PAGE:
• African Community Economic Development of New England, in partnership with ISBCC's Ascia Foods, will provide Iftar (sunset) meals to Boston's Muslim community during Ramadan.
  • Boston Public Market Association will work with the Market's local vendors to prepare and deliver nourishing, safe meals for various senior centers and meal sites and to homeless guests and residents at the Pine Street Inn
  • Boys and Girls Club of Dorchester will provide 'grab & go' bags of groceries and baby formula to low-income families with young children in Dorchester.
  • Hope & Comfort supplies basic hygiene items to under-resourced youth and families via meal sites, including those run by the Boston Public Schools and the YMCA of Greater Boston.
  • More Than Words will buy and deliver food and hygiene supplies to over 300 youth and young adults who are facing food insecurity.

Support for organizations doing work in East Boston, a neighborhood experiencing higher rates of COVID-19:

  • Center for Cooperative Development and Solidarity will offer financial relief for East Boston families in need who are ineligible to receive support from other resources. 
  • East Boston Soup Kitchen will continue distributing grocery gift cards to families in need in the East Boston community.
  • Eastie Farm will work with East Boston Mutual Aid, East Boston Soup Kitchen, Boston Chinatown Neighborhood Center, and Chinese Progressive Association to identify families in need of food. Two local restaurants, Bon Me and Tawakal Halal Cafe, will then prepare and distribute safely prepared meals to families in East Boston and Chinatown.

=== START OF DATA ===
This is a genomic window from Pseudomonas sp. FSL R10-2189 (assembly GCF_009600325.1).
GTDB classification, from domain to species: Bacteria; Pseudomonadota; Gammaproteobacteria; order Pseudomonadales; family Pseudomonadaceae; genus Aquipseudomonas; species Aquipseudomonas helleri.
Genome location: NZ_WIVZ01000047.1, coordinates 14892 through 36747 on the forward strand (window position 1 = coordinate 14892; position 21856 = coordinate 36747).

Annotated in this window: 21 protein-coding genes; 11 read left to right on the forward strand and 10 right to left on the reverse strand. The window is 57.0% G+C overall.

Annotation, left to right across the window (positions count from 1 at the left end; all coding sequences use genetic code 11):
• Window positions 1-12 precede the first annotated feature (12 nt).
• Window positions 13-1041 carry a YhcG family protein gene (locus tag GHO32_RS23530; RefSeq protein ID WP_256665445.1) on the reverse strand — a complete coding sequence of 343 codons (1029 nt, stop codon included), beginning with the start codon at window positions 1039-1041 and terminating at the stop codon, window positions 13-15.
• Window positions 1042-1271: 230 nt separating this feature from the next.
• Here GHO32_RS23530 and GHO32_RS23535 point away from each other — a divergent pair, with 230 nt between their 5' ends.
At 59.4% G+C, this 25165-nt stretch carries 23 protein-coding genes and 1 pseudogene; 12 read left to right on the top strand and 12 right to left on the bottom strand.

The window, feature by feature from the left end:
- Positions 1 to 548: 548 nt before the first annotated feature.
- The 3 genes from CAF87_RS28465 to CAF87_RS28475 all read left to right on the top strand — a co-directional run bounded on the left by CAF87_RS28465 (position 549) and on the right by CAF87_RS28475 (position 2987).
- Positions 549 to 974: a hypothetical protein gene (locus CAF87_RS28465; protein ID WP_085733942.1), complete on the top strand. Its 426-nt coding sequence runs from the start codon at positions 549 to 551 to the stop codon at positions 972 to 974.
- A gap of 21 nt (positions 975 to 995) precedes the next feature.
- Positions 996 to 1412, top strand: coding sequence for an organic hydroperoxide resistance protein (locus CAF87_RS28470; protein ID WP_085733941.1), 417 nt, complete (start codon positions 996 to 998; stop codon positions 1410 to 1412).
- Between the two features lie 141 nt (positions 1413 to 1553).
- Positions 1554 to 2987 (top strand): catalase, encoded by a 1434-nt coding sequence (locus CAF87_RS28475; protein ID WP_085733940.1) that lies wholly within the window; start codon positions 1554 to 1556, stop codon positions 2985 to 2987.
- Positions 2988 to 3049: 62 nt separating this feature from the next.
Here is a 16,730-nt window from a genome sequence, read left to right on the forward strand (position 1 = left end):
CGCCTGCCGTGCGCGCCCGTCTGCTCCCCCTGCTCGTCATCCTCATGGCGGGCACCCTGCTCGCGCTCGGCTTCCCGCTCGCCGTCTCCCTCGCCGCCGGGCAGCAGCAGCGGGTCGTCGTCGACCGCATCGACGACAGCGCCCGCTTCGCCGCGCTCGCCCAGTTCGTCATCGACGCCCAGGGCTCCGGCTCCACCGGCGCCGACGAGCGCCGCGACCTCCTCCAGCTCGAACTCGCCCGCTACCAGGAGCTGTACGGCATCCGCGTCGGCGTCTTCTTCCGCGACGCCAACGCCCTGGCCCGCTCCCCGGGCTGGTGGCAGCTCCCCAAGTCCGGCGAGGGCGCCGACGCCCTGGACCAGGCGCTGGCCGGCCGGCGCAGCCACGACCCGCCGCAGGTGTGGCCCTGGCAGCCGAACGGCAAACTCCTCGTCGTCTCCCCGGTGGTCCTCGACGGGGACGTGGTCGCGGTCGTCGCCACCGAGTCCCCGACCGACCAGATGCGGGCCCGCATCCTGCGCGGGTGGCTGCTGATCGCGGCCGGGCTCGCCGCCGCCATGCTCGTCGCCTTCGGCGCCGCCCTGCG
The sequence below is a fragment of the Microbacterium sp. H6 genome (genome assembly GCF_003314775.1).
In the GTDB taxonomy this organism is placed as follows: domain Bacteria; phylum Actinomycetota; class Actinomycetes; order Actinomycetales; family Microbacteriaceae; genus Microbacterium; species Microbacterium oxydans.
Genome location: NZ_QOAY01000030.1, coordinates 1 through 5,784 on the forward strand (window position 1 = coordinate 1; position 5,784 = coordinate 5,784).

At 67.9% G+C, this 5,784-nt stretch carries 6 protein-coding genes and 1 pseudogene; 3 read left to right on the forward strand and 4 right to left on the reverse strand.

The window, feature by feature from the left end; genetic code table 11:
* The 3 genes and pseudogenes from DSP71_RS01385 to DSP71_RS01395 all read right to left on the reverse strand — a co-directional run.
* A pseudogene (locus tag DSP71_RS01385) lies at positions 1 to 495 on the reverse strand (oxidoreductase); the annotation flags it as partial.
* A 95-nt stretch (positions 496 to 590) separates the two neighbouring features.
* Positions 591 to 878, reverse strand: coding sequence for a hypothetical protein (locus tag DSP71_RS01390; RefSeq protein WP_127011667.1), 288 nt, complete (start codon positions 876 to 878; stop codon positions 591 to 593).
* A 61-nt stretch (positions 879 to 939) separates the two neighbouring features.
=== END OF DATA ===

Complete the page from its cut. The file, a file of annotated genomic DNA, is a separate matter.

• Maverick Landing Community Services, in partnership with The Harborside Community Center, Neighbors United for a Better East Boston, and Veronica Robles Cultural Center, will offer food, supplies and financial assistance to East Boston families who do not have access to stimulus dollars, unemployment assistance, or who do not qualify for public benefits.
  • Salesian Boys and Girls Club distributes meals from the Club and provides home delivery of  breakfast, lunch, hygiene products, and at-home art activities to children and families. 

Support for Boston's most vulnerable populations, including those experiencing homelessness and persons with disabilities:

  • Commonwealth Land Trust will support vulnerable residents with HIV/AIDS in their supportive housing programs by providing increased frequency and extent of cleaning and enhancing social distancing policies.